This conference was held at San Jose City Hall on Friday, February 5, 2016 sponsored by New America Media whose Executive Director is Ms. Sandy Close; Attended by some 75 individuals involved with immigration affairs. Most notable were official representatives of the U.S.Department of Homeland Security, Citizens & Immigration Services (CIS), Services, Immigrant Rights and Education Network (SIREN); Office of Immigration Services of City of San Jose and SCCo Officials. Central Labor UnionCouncil sat next to me. Several CBO/NGO (community based organizations/non-governmental organizations) had representatives present.
Ms. Sandy Close focused this NAM conference on the task of transforming the way aspiring immigrants navigated the existing path to acquire naturalized American citizen status. Then she asked each individual to introduce themselves. Then MC Close introduced the panelists (CIS, SIREN, SCCo and SJ Office of Immigrant Affairs). Each communicated in detail what their service were and their statutory basis.
One new SJ Library service was their “Citizenship Center” which provides all official forms, civics and history information including practice tests (a one-stop shop!). SIREN’s staff provides one-on-one assistance preparing required documents. One issue was that many basic documents (passports, birth certificates) took time to obtain (or explain on some official form).
It would have been productive if the agencies had also made descriptive statements about the several issues which impeded many non-citizens from proceeding with their U.S. Citizen’s Naturalization process. For example, CIS has never been adequately funded by the U.S. Congress which has the power of the purse. It is essential that registered voters know this so as to make that reality an election campaign issue.
The issue of fear and anxiety was addressed. Many aspiring non-citizens do not really know the essential civics and history of this American nation. So their justified anxiety and fear of not passing the examination and a personal interview is a reality. The CIS official clearly stated that 80% of applicants do pass the tests. The naturalization process seems to be a series of hoops through which one jumps on the path to becoming a naturalized citizen. Those who are successful are recognized and receive their citizenship certificates at a public ceremony which is attended by the prospective new citizen’s family, sponsors, friends and well-wishers.
This brought up the following issue: “How do the children who were not born in America, and therefore do not have ‘birthright citizenship’ per the U.S. Constitution. How do those children which were brought here as minors learn if they also have become citizens when their parent becomes a naturalized citizen? It turns out that if a child is a minor (below age 18), they acquire citizenship when their parent becomes a naturalized citizen. How is this documented so that each family member ends up with a document which attests to having achieved legal status including citizenship?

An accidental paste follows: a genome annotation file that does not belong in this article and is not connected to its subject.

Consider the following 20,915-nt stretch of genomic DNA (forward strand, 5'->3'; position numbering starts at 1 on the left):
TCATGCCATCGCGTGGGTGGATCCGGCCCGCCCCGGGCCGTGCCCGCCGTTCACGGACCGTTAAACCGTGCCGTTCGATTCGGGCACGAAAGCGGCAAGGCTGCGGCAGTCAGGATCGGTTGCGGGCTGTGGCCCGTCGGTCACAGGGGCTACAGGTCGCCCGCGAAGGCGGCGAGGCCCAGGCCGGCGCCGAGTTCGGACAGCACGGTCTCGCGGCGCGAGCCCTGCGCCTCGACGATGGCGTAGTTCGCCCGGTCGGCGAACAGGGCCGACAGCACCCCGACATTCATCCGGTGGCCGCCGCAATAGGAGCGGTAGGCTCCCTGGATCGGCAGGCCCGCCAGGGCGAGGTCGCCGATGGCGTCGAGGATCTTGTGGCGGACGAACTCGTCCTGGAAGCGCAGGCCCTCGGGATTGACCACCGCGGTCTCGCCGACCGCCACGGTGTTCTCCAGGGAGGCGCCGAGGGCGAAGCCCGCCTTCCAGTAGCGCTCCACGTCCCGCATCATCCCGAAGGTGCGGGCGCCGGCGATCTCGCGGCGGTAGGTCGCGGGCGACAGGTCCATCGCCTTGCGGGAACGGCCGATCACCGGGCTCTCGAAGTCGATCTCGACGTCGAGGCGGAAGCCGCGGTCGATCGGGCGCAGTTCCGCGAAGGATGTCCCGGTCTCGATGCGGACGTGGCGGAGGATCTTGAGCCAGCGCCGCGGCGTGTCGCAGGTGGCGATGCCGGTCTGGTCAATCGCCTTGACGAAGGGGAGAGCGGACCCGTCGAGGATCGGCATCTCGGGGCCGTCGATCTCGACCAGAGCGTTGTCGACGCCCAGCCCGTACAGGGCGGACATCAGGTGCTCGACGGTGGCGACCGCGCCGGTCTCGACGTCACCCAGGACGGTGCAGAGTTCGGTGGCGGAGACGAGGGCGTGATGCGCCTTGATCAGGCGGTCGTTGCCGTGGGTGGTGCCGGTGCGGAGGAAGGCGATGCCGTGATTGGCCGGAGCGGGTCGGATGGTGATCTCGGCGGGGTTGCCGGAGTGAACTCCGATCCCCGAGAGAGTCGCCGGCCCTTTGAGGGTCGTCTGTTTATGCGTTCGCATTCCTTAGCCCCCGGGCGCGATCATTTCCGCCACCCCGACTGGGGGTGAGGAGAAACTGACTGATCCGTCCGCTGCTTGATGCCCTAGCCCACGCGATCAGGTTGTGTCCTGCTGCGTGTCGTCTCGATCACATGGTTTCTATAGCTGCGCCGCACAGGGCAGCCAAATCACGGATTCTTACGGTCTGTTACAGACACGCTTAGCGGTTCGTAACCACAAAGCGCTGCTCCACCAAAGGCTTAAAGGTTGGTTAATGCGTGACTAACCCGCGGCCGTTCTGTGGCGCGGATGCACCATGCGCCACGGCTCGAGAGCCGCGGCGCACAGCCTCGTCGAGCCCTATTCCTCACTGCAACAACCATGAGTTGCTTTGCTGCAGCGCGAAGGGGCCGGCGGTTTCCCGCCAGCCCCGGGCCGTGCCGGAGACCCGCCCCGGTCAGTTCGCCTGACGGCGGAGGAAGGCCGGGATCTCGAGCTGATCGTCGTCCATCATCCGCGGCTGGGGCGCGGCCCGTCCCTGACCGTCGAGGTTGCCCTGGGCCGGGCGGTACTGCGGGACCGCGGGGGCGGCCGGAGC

It is issues such as these which confuse those non-citizens who wish to become naturalized American citizens. The best way to deal with these sorts of issues is to consult with Asian Law Alliance, SIREN, CET or AACI (Asian Americans for Community Involvement) because these ethnic CBO/NGO’s usually have the expertise and know-how to address these critical personal issues in a linguistic, cultural effective legal manner.
Now many personal stories exist and should be told. At this conference two recent Naturalized American Citizens related their personal ‘citizenship journey’: Mr. Ho, a Vietnamese immigrant and Ms. Lillian Guzman, a Filipino widow who came here with her children to have a better life with access to ‘freedom and opportunity’. Mr. Ho, at the end of his story eloquently stated, “Now I have the freedom to make the personal choices needed to start my own business. I have some ideas which I want to develop to support my family.”
There you have in a nutshell why immigrants contribute so much to the innovation and creativity which small business’ have. Too many corporate executives have forgotten that their large firm was started at the kitchen table or in the family’s garage. Insight, innovation, and creativity do not happen in the corporate board room which is why large corporations consistently do ‘acquisitions and mergers’ to obtain an idea or process which enables their firm to continue to be profitable.
It is essential that the U.S. Congress, which has the ‘power of the purse’ do a better job of providing adequate funding to underwrite the essential activities of CIS needed to eliminate that backlog of citizenship applicants. Our U.S. Congress must fix the broken system by crafting a required ‘Comprehensive Immigration Reform legislation which the U.S. President can sign into being the ‘Law of the Land”. During the 2016 election year 435 House members and 33 Senators are up for re-election. Voters must support those candidates who will negotiate the immigration policy reform required.